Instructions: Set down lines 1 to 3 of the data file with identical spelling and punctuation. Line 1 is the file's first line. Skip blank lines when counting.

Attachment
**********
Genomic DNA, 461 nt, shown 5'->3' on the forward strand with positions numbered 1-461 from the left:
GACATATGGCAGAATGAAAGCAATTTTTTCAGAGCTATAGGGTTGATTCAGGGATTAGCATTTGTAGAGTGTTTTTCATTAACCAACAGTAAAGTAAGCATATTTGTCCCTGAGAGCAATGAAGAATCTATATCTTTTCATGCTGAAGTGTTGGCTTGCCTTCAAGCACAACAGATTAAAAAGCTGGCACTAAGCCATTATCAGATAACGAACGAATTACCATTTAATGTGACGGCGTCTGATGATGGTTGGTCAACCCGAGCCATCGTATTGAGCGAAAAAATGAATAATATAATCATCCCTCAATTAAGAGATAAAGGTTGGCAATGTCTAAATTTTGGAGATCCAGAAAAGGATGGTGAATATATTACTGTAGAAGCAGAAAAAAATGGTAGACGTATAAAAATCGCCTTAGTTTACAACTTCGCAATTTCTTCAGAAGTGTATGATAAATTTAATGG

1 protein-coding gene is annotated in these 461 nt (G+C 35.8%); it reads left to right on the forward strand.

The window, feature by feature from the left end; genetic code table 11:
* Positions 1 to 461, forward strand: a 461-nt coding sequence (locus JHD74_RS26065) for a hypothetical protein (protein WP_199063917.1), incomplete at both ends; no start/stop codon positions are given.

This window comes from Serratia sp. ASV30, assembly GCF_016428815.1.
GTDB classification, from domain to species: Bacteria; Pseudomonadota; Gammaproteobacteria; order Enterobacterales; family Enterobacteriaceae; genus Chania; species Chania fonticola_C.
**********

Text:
Genomic DNA, 461 nt, shown 5'->3' on the forward strand with positions numbered 1-461 from the left:
GACATATGGCAGAATGAAAGCAATTTTTTCAGAGCTATAGGGTTGATTCAGGGATTAGCATTTGTAGAGTGTTTTTCATTAACCAACAGTAAAGTAAGCATATTTGTCCCTGAGAGCAATGAAGAATCTATATCTTTTCATGCTGAAGTGTTGGCTTGCCTTCAAGCACAACAGATTAAAAAGCTGGCACTAAGCCATTATCAGATAACGAACGAATTACCATTTAATGTGACGGCGTCTGATGATGGTTGGTCAACCCGAGCCATCGTATTGAGCGAAAAAATGAATAATATAATCATCCCTCAATTAAGAGATAAAGGTTGGCAATGTCTAAATTTTGGAGATCCAGAAAAGGATGGTGAATATATTACTGTAGAAGCAGAAAAAAATGGTAGACGTATAAAAATCGCCTTAGTTTACAACTTCGCAATTTCTTCAGAAGTGTATGATAAATTTAATGG

1 protein-coding gene is annotated in these 461 nt (G+C 35.8%); it reads left to right on the forward strand.